Radcliffe takes the role of ‘Ig’, a small town DJ who is accused murdering his long time girlfriend, Merrin, played by Juno Temple. Everyone in the town is certain that he did it, and hates him.
Having lost his girlfriend and being the black sheep of his town, he begins drinking heavily. After a wet night ending with the destruction of Merrin’s vigil, ‘Ig’ wakes up with devil-like horns sticking out of his forehead, visualising what everyone thinks of him.
But the horns are not just useless accessories; they come with supernatural powers that make everyone he talks to reveal their darkest, most sinful thoughts and actions. He uses these powers to find the truth behind the gruesome murder.
Based on the book of the same title, written by Joe Hill, the son of horror’s godfather, Stephen King, it is difficult to shake off the idea that it is a hard story to adapt to a visual format, with a lot of complicated relations and deep symbolism that works better read than seen.
The non-linear narrative makes for a more engaging watch, though the film is simply choppy in places, with some flashback scenes disrupting the main plot and breaking up the film’s overall flow.
Horns is a real mix of genres. At one point it feels like a typical Notebook love story, then a crime film, which suddenly turns into a dark comedy/fantasy drama/sex horror as it moves between the protagonist’s hell in the present and the love story between he and Merrin in the past. This all builds a fairly exhilarating watch and the emotional rollercoaster definitely holds the audience’s attention, but while there are some twists in the plot arc, it was quite easy to see through them long before they were revealed. It certainly did not give you that “wow” effect of Gone Girl, for example, which left you in the dark to the very end.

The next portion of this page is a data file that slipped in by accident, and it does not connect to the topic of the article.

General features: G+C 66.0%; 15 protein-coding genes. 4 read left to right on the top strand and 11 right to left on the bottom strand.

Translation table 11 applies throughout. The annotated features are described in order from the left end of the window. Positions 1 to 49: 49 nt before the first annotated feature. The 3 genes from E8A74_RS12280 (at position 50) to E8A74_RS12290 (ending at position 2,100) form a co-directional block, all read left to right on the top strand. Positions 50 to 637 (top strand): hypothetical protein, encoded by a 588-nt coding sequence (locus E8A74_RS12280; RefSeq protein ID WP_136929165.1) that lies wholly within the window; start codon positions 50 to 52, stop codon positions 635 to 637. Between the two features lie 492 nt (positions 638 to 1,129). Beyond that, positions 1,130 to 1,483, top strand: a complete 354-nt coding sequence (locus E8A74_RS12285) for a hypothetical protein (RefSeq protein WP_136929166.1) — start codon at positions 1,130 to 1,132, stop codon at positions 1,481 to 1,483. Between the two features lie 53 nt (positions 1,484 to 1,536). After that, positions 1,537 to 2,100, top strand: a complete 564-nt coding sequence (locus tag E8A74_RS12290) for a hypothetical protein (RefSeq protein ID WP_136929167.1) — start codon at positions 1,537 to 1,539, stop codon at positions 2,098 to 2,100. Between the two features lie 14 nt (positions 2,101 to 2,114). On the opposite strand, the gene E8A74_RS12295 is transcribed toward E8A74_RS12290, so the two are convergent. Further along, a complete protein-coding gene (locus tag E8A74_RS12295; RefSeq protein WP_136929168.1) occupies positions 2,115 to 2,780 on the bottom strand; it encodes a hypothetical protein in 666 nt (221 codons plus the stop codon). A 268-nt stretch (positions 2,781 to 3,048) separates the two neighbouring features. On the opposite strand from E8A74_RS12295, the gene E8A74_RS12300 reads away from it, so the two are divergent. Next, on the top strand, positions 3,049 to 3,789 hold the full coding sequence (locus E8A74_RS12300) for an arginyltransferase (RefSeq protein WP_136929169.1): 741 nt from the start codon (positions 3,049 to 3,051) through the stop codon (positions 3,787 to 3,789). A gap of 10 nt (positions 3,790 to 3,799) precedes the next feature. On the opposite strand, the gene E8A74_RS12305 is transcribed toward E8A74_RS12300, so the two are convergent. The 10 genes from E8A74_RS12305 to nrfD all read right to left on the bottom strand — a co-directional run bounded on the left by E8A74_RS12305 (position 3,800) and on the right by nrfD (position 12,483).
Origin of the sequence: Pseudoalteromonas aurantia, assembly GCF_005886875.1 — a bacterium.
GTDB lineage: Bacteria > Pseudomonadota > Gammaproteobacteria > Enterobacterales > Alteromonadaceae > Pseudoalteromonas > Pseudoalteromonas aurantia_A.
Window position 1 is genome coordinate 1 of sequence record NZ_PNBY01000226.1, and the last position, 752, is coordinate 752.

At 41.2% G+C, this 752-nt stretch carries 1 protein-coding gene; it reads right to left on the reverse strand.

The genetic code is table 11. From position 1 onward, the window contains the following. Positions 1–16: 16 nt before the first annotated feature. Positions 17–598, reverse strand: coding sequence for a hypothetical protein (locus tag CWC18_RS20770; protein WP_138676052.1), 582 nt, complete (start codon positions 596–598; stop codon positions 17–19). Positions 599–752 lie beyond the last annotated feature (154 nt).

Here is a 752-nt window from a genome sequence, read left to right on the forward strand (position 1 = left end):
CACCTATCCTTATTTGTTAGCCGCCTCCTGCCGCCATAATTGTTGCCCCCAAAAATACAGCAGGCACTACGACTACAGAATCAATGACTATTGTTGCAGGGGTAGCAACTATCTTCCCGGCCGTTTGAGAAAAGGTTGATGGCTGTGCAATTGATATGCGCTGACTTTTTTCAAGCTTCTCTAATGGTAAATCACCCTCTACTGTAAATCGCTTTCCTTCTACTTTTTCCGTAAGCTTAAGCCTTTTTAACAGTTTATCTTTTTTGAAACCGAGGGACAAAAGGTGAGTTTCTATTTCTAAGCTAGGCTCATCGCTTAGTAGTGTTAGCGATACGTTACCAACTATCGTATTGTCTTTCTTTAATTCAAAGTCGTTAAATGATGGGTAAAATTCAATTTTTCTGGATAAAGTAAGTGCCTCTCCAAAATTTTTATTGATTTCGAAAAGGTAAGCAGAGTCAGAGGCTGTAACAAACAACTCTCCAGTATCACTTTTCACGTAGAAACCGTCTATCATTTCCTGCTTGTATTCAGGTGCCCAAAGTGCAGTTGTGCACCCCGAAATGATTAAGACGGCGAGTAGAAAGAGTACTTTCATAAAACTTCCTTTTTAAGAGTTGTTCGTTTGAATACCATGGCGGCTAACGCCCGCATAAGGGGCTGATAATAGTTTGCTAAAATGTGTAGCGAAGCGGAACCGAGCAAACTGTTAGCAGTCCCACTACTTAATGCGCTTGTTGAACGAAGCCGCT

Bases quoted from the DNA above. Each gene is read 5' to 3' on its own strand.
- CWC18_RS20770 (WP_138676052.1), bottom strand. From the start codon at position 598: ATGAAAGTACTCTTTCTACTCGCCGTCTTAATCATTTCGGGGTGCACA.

Radcliffe’s performance as an American-accented bad boy was not overly impressive. In some scenes, it was hard to find him convincing in this menacing role, perhaps a weight still hanging over him from certain past roles.
Joe Anderson, on the other hand, carried off the role of ‘Ig’’s brother, a drug- abusing musician, much more believably. Then again, his role could be put down as a lot simpler to play than Radcliffe’s more multi-dimensional, emotionally ranged character.
Cinematographer Frederick Elmes, whose past credits include Blue Velvet, does an excellent job of adapting every scene’s aesthetic to fit each genre. The lighting, framing and angle of every picture worked well, whether it was a romantic, funny or terrifying scene.
There is definitely room for improvement with Horns, but overall the story, considerably thanks to the source material of Joe Hill, is a very entertaining one. It could just do with a little more subtlety, but this was perhaps never to be expected from the director that gave us Piranha 3D just two years ago.
Horns can be seen at cinemas across the UK from October 29.